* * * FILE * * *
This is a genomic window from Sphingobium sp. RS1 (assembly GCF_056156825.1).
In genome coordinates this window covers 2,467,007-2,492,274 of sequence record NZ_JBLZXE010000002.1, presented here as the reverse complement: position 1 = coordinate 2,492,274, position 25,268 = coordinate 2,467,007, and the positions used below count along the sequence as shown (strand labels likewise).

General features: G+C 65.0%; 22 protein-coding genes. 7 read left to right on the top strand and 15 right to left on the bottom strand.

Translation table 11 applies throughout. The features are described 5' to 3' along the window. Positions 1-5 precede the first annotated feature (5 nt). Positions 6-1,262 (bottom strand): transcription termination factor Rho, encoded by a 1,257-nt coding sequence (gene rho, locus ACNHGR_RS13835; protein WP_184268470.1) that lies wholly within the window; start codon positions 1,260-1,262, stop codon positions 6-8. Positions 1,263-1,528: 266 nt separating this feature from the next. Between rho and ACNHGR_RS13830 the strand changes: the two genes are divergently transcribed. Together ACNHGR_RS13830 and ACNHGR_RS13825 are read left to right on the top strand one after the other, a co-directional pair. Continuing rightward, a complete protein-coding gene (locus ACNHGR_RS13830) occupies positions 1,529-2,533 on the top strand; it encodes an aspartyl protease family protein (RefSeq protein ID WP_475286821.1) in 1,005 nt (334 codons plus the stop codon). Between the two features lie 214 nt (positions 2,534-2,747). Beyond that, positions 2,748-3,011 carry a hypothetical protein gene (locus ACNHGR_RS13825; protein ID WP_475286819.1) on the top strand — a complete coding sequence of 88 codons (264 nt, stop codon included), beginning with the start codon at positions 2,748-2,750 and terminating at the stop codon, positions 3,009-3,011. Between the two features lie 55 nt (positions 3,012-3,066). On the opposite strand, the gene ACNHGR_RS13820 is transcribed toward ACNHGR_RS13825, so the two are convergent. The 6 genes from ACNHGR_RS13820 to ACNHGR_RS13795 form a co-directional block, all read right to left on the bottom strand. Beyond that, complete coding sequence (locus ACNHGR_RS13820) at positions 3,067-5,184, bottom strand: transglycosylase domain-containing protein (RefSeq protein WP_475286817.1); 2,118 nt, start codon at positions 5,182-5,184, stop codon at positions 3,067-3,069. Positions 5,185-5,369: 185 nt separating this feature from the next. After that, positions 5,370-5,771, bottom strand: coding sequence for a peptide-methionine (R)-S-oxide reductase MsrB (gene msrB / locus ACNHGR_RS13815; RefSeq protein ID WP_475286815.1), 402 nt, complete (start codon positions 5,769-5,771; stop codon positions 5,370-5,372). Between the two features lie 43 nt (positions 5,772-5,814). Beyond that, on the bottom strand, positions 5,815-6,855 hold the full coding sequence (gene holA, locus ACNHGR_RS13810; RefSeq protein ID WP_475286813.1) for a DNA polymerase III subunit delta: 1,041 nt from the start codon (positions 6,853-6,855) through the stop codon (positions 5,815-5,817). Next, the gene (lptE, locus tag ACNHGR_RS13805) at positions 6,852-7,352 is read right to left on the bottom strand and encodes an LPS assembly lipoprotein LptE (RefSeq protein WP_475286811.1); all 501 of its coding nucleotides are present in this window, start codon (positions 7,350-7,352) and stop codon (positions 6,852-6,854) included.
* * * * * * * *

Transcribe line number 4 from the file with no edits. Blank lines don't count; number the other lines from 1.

Translation table 11 applies throughout. The features are described 5' to 3' along the window. Positions 1-5 precede the first annotated feature (5 nt). Positions 6-1,262 (bottom strand): transcription termination factor Rho, encoded by a 1,257-nt coding sequence (gene rho, locus ACNHGR_RS13835; protein WP_184268470.1) that lies wholly within the window; start codon positions 1,260-1,262, stop codon positions 6-8. Positions 1,263-1,528: 266 nt separating this feature from the next. Between rho and ACNHGR_RS13830 the strand changes: the two genes are divergently transcribed. Together ACNHGR_RS13830 and ACNHGR_RS13825 are read left to right on the top strand one after the other, a co-directional pair. Continuing rightward, a complete protein-coding gene (locus ACNHGR_RS13830) occupies positions 1,529-2,533 on the top strand; it encodes an aspartyl protease family protein (RefSeq protein ID WP_475286821.1) in 1,005 nt (334 codons plus the stop codon). Between the two features lie 214 nt (positions 2,534-2,747). Beyond that, positions 2,748-3,011 carry a hypothetical protein gene (locus ACNHGR_RS13825; protein ID WP_475286819.1) on the top strand — a complete coding sequence of 88 codons (264 nt, stop codon included), beginning with the start codon at positions 2,748-2,750 and terminating at the stop codon, positions 3,009-3,011. Between the two features lie 55 nt (positions 3,012-3,066). On the opposite strand, the gene ACNHGR_RS13820 is transcribed toward ACNHGR_RS13825, so the two are convergent. The 6 genes from ACNHGR_RS13820 to ACNHGR_RS13795 form a co-directional block, all read right to left on the bottom strand. Beyond that, complete coding sequence (locus ACNHGR_RS13820) at positions 3,067-5,184, bottom strand: transglycosylase domain-containing protein (RefSeq protein WP_475286817.1); 2,118 nt, start codon at positions 5,182-5,184, stop codon at positions 3,067-3,069. Positions 5,185-5,369: 185 nt separating this feature from the next. After that, positions 5,370-5,771, bottom strand: coding sequence for a peptide-methionine (R)-S-oxide reductase MsrB (gene msrB / locus ACNHGR_RS13815; RefSeq protein ID WP_475286815.1), 402 nt, complete (start codon positions 5,769-5,771; stop codon positions 5,370-5,372). Between the two features lie 43 nt (positions 5,772-5,814). Beyond that, on the bottom strand, positions 5,815-6,855 hold the full coding sequence (gene holA, locus ACNHGR_RS13810; RefSeq protein ID WP_475286813.1) for a DNA polymerase III subunit delta: 1,041 nt from the start codon (positions 6,853-6,855) through the stop codon (positions 5,815-5,817). Next, the gene (lptE, locus tag ACNHGR_RS13805) at positions 6,852-7,352 is read right to left on the bottom strand and encodes an LPS assembly lipoprotein LptE (RefSeq protein WP_475286811.1); all 501 of its coding nucleotides are present in this window, start codon (positions 7,350-7,352) and stop codon (positions 6,852-6,854) included.